Your Credit Report is the Basis for Your Credit Score First of all, your credit report is the basis for your credit score. The information contained in your credit report is used to compile your score. If the information in your credit report isn’t very good, your credit score will reflect that.
Yes, it’s important to have a look at your credit score on occasion. However, it’s absolutely vital that you check the information in your credit report. If there is a mistake in your credit report, it can drag down your score, and threaten your ability to get loans and to get good interest rates.
Your Credit Report is More Nuanced While the credit score is easy to understand, and allows lenders an idea of your financial responsibility at a glance, the reality is that it doesn’t offer a truly in-depth picture of your credit habits. The credit report actually provides that. Your credit report includes a monthly look at your payments, as well as information on what debt you have.
It’s also possible for you to have a personal statement about your credit situation included in your credit history. The information in the credit report is more complete and detailed that what is seen by a credit score. Indeed, some lenders look through your credit report thoroughly, no matter what your credit score is, since it gives a more complete picture of what you’re really like with your money.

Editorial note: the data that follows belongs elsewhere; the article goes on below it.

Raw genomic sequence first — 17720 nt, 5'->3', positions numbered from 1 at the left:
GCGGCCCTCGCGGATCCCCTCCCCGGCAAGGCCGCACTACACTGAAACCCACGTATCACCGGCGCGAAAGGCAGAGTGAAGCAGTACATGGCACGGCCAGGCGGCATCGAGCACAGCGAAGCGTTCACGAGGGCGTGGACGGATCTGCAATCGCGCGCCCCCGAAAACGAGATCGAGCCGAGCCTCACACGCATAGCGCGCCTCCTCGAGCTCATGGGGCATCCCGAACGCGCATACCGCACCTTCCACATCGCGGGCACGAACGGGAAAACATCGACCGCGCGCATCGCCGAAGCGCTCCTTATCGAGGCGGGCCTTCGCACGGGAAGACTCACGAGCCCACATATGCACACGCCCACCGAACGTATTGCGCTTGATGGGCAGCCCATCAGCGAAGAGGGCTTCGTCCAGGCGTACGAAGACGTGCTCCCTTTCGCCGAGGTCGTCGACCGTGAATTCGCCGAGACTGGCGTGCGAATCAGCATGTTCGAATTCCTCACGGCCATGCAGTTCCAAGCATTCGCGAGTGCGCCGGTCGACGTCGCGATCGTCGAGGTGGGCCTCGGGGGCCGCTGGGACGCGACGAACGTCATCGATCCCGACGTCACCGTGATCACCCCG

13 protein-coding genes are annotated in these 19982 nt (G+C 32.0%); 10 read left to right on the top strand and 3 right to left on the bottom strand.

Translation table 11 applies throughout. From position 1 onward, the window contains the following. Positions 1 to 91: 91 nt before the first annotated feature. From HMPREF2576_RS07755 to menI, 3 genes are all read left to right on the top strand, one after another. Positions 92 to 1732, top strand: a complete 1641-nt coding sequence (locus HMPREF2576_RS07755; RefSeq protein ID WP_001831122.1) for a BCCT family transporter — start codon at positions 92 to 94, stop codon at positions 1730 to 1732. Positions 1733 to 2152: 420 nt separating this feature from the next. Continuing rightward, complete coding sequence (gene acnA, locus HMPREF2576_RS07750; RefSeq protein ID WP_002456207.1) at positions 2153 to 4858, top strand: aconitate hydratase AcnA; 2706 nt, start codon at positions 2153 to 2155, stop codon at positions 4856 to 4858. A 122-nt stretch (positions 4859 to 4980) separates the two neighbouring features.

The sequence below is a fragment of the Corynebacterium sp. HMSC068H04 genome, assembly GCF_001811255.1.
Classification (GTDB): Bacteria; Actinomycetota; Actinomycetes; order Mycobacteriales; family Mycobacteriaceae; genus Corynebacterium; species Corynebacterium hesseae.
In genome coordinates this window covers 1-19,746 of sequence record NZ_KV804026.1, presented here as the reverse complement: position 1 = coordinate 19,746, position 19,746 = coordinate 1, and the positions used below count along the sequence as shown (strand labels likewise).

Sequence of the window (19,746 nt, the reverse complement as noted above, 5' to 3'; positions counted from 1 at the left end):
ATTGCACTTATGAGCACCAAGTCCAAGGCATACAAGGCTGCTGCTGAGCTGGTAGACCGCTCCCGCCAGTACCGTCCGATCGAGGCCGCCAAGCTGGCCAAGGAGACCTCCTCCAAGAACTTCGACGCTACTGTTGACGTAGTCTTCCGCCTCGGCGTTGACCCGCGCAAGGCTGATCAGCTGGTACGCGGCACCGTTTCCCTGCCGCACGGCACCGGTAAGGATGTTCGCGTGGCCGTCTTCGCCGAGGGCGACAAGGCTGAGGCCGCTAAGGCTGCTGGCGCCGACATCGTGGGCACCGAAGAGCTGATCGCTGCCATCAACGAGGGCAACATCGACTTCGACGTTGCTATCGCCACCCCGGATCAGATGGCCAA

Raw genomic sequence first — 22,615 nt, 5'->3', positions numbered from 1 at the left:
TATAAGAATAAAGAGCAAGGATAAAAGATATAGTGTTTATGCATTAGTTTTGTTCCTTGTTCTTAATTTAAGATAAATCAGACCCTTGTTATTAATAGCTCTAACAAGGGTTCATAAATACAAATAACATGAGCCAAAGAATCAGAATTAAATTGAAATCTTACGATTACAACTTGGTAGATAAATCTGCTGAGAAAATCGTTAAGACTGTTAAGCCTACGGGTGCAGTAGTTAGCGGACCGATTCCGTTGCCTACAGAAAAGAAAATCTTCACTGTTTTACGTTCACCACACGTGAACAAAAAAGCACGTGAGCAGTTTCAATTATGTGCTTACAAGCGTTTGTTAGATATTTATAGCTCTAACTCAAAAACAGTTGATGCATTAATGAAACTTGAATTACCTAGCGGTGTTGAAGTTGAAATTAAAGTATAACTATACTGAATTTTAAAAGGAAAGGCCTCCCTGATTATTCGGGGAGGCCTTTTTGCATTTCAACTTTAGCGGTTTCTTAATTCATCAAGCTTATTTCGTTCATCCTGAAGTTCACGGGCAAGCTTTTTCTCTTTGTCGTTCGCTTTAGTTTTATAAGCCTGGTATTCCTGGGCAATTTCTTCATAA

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Your Credit Report Puts it All Out There Another issue with credit scoring is that there are more than 200 different models out there. Even FICO, which is the most recognized name in credit scoring, offers different versions of its scoring model. Each of the credit bureaus uses a different model to come up with its own score, and many individual lenders have their own credit scoring models. In fact, using the same information from your credit report, it’s possible to see a difference of 30 points or more across different scoring models.
Because there is no standard credit scoring model, it makes sense that lenders want to look at the information in your credit report. The information is all out there, for the lender to see. While the credit bureaus might have slightly different information, depending on what is reported to them, there are fewer differences between what appears on your different credit reports than what ends up influencing your credit score under different models.
Bottom Line It’s nice to know your credit score. And before you make a major purchase with debt, you should have a solid idea of what your score is. However, it’s not something you need to obsess over. The truth is that if you make sure that the information in your credit report is accurate and up-to-date, and if you engage in health financial behaviors, your credit score is likely to take care of itself.